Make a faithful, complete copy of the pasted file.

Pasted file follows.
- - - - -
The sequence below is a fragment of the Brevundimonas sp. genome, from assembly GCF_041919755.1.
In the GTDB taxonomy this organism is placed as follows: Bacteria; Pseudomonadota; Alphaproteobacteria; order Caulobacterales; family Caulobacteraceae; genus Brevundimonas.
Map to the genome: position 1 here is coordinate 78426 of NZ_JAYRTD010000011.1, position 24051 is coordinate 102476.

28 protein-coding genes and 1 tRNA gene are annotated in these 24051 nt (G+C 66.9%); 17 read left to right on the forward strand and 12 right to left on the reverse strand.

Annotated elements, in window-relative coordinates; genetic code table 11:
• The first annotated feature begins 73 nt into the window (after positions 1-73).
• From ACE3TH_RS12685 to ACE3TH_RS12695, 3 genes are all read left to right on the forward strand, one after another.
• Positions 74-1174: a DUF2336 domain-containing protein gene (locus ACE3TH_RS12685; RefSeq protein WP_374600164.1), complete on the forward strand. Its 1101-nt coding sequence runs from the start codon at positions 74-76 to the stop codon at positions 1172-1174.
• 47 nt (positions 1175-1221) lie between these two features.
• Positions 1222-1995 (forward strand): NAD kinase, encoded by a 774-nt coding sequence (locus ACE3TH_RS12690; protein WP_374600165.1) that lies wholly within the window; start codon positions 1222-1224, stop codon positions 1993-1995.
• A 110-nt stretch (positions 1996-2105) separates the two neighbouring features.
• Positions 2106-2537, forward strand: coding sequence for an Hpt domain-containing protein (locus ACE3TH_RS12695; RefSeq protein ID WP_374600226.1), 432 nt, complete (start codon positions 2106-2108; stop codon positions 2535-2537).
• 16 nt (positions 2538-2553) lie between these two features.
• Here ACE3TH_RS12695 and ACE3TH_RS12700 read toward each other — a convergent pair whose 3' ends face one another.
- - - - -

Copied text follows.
The sequence below is a fragment of the Brevundimonas sp. genome, from assembly GCF_041919755.1.
In the GTDB taxonomy this organism is placed as follows: Bacteria; Pseudomonadota; Alphaproteobacteria; order Caulobacterales; family Caulobacteraceae; genus Brevundimonas.
Map to the genome: position 1 here is coordinate 78426 of NZ_JAYRTD010000011.1, position 24051 is coordinate 102476.

28 protein-coding genes and 1 tRNA gene are annotated in these 24051 nt (G+C 66.9%); 17 read left to right on the forward strand and 12 right to left on the reverse strand.

Annotated elements, in window-relative coordinates; genetic code table 11:
• The first annotated feature begins 73 nt into the window (after positions 1-73).
• From ACE3TH_RS12685 to ACE3TH_RS12695, 3 genes are all read left to right on the forward strand, one after another.
• Positions 74-1174: a DUF2336 domain-containing protein gene (locus ACE3TH_RS12685; RefSeq protein WP_374600164.1), complete on the forward strand. Its 1101-nt coding sequence runs from the start codon at positions 74-76 to the stop codon at positions 1172-1174.
• 47 nt (positions 1175-1221) lie between these two features.
• Positions 1222-1995 (forward strand): NAD kinase, encoded by a 774-nt coding sequence (locus ACE3TH_RS12690; protein WP_374600165.1) that lies wholly within the window; start codon positions 1222-1224, stop codon positions 1993-1995.
• A 110-nt stretch (positions 1996-2105) separates the two neighbouring features.
• Positions 2106-2537, forward strand: coding sequence for an Hpt domain-containing protein (locus ACE3TH_RS12695; RefSeq protein ID WP_374600226.1), 432 nt, complete (start codon positions 2106-2108; stop codon positions 2535-2537).
• 16 nt (positions 2538-2553) lie between these two features.
• Here ACE3TH_RS12695 and ACE3TH_RS12700 read toward each other — a convergent pair whose 3' ends face one another.